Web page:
WASHINGTON, DC – With authoritarianism on the move globally, the McCain Institute at Arizona State University (ASU) hosted H.E. Minister Joseph Wu—Minister of Foreign Affairs of the R.O.C. (Taiwan) for a discussion on events in the Indo-Pacific region with former U.S. Defense Secretary and current John S. McCain Distinguished Fellow Dr. Mark T. Esper as part of the McCain Institute’s Conversations with Secretary Esper event series.
Foreign Minister Wu and Secretary Esper discussed the threat of Chinese activity in the Taiwan Strait, as well as the message that China was intending to send to Taiwan, and the world through the 2022 Winter Olympics in Beijing.
“Taiwan and the United States are longtime friends and partners in the Indo-Pacific, the relationship between our two countries goes back many decades and is bound by our shared history, values, common goals and familial links,” said former U.S. Secretary of Defense Mark Esper. “I was pleased to see the White House reaffirm the U.S. commitment to Taiwan last year when it said ‘our position on Taiwan remains clear, we will stand with friends and allies to advance our shared prosperity, security and values in the Indo-Pacific region.’”
Click HERE to view the full conversation.
Excerpts from Foreign Minister Wu’s comments:
Minister Wu on Support for Taiwan as a Bipartisan Issue.
“We are very happy about that. It used to be red team or blue team or whatever you want to call it, but now it’s all Taiwan Team. We are very happy to see that the policy community in Washington, DC is supportive of Taiwan. We are very happy that there is across the board bipartisan support for Taiwan on Capitol Hill and the administrations, whether they are Democratic or Republican their support for Taiwan is unambiguous and that is highly appreciated.”
Minister Wu on Democracy as a Way of Life in Taiwan
“Democracy is our way of life, and democracy is also a value that we all share. And Taiwan is willing to defend our shared values at the face of expanding authoritarianism and it requires all the democracies to work together.”
Minister Wu on the Importance of International Support for Taiwan
“We don’t see any hope of relaxation of tension between Taiwan and China. The reason is very clear, is that China has that intention of takeover Taiwan militarily, and they seem to be more and more confident of their capability. And without the strong support from the international community or without the ability of Taiwan to be able to defend itself is going to be very hard to prevent China from thinking about using military force against Taiwan.”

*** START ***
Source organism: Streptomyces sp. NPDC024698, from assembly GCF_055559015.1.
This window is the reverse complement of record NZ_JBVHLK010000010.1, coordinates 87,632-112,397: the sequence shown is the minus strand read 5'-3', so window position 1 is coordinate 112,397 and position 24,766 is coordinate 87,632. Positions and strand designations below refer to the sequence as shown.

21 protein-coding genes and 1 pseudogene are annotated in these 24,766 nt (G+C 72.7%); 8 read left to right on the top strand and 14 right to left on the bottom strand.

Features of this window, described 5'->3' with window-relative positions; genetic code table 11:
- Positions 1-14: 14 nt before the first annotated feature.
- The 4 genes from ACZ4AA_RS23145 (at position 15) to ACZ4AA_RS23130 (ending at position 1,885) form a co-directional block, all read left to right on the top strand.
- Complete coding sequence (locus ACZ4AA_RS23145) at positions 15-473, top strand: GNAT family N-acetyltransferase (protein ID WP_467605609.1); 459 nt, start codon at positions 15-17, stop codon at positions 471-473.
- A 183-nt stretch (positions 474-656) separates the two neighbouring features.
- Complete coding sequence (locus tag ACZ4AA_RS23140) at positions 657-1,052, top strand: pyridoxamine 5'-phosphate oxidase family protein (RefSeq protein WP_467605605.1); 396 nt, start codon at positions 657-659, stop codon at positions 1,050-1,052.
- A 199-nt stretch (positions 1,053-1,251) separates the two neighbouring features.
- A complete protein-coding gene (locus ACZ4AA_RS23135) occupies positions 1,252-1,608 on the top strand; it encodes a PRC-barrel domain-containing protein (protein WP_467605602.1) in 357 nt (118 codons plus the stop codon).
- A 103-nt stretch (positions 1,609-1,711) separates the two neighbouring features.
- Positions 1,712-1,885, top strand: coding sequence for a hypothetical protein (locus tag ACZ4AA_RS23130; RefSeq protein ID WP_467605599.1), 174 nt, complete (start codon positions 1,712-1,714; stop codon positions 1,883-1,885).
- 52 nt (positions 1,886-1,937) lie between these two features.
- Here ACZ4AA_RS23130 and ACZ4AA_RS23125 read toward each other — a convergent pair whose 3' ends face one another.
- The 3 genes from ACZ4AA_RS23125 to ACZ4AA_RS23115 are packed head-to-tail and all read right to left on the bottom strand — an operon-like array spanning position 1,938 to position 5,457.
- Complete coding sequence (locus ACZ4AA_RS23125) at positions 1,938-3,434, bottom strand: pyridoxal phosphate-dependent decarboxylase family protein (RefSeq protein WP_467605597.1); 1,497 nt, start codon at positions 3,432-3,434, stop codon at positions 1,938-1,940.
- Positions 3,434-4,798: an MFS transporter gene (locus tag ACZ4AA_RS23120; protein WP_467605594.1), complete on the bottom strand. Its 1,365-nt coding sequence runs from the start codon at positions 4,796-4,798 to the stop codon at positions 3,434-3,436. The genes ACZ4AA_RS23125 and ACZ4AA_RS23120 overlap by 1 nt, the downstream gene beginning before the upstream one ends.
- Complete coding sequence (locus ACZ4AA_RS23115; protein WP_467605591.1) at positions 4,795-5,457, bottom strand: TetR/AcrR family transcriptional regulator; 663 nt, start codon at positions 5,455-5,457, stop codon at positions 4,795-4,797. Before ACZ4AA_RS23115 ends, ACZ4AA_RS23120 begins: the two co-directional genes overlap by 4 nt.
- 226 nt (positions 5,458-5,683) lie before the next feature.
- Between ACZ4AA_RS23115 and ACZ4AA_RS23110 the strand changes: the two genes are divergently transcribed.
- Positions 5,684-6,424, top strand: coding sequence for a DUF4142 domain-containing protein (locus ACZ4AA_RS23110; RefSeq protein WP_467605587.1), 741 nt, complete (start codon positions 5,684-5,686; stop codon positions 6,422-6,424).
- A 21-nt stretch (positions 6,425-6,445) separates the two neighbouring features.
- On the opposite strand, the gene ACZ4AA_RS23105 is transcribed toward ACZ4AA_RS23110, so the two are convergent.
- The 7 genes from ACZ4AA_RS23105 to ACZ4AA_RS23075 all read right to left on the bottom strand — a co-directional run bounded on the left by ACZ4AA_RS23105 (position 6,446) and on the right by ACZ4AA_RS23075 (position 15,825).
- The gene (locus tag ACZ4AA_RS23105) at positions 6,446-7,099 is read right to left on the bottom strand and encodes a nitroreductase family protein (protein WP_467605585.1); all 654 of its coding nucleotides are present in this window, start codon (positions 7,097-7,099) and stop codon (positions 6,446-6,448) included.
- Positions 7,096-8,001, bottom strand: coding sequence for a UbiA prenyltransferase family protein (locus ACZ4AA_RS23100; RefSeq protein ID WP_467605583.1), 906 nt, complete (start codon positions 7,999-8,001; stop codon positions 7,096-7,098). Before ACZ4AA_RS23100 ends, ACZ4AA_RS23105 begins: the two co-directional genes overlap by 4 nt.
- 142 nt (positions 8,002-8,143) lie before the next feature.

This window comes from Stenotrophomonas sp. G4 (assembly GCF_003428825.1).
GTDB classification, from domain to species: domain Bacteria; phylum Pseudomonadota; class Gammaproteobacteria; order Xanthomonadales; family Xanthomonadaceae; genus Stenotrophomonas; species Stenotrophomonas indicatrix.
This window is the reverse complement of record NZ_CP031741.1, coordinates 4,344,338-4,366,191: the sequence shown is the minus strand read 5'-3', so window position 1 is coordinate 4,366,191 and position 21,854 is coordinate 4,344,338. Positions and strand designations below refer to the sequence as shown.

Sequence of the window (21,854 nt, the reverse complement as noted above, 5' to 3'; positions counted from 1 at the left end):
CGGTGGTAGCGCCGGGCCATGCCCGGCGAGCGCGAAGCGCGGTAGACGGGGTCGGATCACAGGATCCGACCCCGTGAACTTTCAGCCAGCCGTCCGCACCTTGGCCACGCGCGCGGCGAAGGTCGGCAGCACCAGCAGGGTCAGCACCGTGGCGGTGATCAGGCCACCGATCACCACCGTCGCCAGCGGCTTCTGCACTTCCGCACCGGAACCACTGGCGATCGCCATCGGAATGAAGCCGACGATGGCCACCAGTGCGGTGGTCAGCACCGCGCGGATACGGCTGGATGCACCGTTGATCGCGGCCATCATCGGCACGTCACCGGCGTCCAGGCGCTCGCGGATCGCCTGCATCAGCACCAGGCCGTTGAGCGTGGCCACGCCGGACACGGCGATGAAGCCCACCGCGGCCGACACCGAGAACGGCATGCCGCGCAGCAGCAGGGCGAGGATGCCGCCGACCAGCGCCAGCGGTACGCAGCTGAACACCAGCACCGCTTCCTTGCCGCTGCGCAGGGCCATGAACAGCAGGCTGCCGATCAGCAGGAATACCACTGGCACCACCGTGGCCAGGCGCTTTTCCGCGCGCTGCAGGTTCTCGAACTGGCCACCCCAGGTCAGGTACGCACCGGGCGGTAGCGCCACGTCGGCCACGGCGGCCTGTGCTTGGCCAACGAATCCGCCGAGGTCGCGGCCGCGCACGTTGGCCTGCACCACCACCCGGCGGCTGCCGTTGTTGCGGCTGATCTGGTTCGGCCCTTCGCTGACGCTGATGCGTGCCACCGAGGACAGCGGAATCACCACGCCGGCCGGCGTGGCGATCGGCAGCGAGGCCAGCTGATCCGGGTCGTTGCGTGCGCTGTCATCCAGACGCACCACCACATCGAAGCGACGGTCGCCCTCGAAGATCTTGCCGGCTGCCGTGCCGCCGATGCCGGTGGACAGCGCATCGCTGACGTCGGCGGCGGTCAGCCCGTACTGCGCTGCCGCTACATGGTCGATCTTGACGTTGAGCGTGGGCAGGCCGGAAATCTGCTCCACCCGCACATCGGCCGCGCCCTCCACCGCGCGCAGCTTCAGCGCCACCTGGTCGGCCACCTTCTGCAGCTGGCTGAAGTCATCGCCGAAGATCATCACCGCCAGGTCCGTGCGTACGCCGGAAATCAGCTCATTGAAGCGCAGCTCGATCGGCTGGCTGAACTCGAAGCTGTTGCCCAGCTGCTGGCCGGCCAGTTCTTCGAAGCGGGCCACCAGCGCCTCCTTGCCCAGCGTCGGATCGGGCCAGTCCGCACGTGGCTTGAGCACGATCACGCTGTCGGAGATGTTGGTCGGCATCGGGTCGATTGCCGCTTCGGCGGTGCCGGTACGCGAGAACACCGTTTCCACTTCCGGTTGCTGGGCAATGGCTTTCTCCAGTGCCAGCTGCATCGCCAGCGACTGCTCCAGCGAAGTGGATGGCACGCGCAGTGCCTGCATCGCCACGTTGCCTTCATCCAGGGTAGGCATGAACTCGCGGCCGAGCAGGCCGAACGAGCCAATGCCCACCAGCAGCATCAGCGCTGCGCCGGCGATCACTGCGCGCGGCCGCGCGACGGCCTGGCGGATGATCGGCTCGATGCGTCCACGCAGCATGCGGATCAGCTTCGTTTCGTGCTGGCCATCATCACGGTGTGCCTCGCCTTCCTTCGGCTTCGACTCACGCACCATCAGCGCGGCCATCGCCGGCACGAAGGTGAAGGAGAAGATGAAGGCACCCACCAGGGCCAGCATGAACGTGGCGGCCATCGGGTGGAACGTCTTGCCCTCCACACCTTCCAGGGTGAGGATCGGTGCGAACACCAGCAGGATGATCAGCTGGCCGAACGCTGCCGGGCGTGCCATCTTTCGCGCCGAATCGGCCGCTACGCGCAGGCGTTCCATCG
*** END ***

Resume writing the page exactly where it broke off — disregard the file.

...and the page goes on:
This event is the sixth installment of the McCain Institute’s event series, Conversations with Secretary Esper, which convenes experts for conversations related to security challenges facing the United States and how it positions itself to tackle some of the most pressing issues of our time – a rising China, increasing international authoritarianism, the global plague of disinformation, etc.
About the McCain Institute at Arizona State University
Inspired by Senator John S. McCain and his family’s legacy of public service, the McCain Institute is fighting to secure democracy and alliances, defend human rights, protect the vulnerable and advance character-driven leadership, both at home and around the world.
About Arizona State University
Arizona State University has developed a new model for the American research university, creating an institution that is committed to access, excellence and impact. ASU measures itself by those it includes, not by those it excludes. As the prototype for a New American University, ASU pursues research that contributes to the public good, and ASU assumes major responsibility for the economic, social and cultural vitality of the communities that surround it.